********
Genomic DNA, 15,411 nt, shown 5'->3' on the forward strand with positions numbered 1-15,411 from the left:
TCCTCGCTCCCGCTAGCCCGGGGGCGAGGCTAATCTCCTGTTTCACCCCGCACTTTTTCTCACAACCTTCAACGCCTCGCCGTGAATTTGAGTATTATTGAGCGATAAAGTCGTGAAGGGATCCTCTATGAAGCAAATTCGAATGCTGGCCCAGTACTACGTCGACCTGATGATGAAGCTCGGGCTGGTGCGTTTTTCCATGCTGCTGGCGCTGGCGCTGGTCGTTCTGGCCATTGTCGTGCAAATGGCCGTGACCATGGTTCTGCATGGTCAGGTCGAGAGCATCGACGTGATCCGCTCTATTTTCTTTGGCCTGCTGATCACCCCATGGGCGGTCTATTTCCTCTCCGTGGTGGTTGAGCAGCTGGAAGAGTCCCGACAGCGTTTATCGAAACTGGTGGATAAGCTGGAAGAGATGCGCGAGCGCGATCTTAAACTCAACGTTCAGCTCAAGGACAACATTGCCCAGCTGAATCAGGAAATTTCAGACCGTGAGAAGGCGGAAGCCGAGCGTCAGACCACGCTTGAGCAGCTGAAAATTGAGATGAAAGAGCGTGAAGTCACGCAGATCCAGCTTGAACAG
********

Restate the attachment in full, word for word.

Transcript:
Genomic DNA, 15,411 nt, shown 5'->3' on the forward strand with positions numbered 1-15,411 from the left:
TCCTCGCTCCCGCTAGCCCGGGGGCGAGGCTAATCTCCTGTTTCACCCCGCACTTTTTCTCACAACCTTCAACGCCTCGCCGTGAATTTGAGTATTATTGAGCGATAAAGTCGTGAAGGGATCCTCTATGAAGCAAATTCGAATGCTGGCCCAGTACTACGTCGACCTGATGATGAAGCTCGGGCTGGTGCGTTTTTCCATGCTGCTGGCGCTGGCGCTGGTCGTTCTGGCCATTGTCGTGCAAATGGCCGTGACCATGGTTCTGCATGGTCAGGTCGAGAGCATCGACGTGATCCGCTCTATTTTCTTTGGCCTGCTGATCACCCCATGGGCGGTCTATTTCCTCTCCGTGGTGGTTGAGCAGCTGGAAGAGTCCCGACAGCGTTTATCGAAACTGGTGGATAAGCTGGAAGAGATGCGCGAGCGCGATCTTAAACTCAACGTTCAGCTCAAGGACAACATTGCCCAGCTGAATCAGGAAATTTCAGACCGTGAGAAGGCGGAAGCCGAGCGTCAGACCACGCTTGAGCAGCTGAAAATTGAGATGAAAGAGCGTGAAGTCACGCAGATCCAGCTTGAACAG